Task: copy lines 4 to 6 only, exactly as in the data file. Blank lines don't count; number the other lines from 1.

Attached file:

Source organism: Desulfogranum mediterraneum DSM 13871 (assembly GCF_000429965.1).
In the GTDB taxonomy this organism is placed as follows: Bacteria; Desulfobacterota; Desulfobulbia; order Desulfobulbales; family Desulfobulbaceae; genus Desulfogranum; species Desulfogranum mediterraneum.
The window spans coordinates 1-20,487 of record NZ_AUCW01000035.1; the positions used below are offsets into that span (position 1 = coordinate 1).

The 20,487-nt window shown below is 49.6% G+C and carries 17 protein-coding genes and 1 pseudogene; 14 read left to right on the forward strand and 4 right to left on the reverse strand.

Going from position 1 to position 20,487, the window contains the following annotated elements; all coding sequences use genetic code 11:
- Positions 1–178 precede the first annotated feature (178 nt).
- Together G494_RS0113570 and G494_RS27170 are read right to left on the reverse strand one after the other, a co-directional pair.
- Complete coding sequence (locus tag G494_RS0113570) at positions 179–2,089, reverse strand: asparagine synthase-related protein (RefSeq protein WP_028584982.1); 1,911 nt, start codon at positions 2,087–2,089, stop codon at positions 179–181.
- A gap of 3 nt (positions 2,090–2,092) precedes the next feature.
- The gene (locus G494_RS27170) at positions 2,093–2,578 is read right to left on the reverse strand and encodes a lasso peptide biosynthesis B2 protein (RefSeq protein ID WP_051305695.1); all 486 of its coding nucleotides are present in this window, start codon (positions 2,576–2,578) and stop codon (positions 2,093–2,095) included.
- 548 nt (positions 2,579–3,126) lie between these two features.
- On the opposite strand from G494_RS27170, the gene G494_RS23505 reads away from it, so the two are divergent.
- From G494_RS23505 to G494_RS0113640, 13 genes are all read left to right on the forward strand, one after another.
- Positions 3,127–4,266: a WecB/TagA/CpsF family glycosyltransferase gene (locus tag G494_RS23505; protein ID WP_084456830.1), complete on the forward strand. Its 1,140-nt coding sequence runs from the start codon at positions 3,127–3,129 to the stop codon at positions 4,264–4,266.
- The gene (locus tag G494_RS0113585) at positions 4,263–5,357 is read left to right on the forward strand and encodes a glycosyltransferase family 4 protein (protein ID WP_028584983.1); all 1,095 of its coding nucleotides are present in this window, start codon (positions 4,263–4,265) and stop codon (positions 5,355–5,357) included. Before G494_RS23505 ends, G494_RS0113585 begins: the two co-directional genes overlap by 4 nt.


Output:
The 20,487-nt window shown below is 49.6% G+C and carries 17 protein-coding genes and 1 pseudogene; 14 read left to right on the forward strand and 4 right to left on the reverse strand.

Going from position 1 to position 20,487, the window contains the following annotated elements; all coding sequences use genetic code 11:
- Positions 1–178 precede the first annotated feature (178 nt).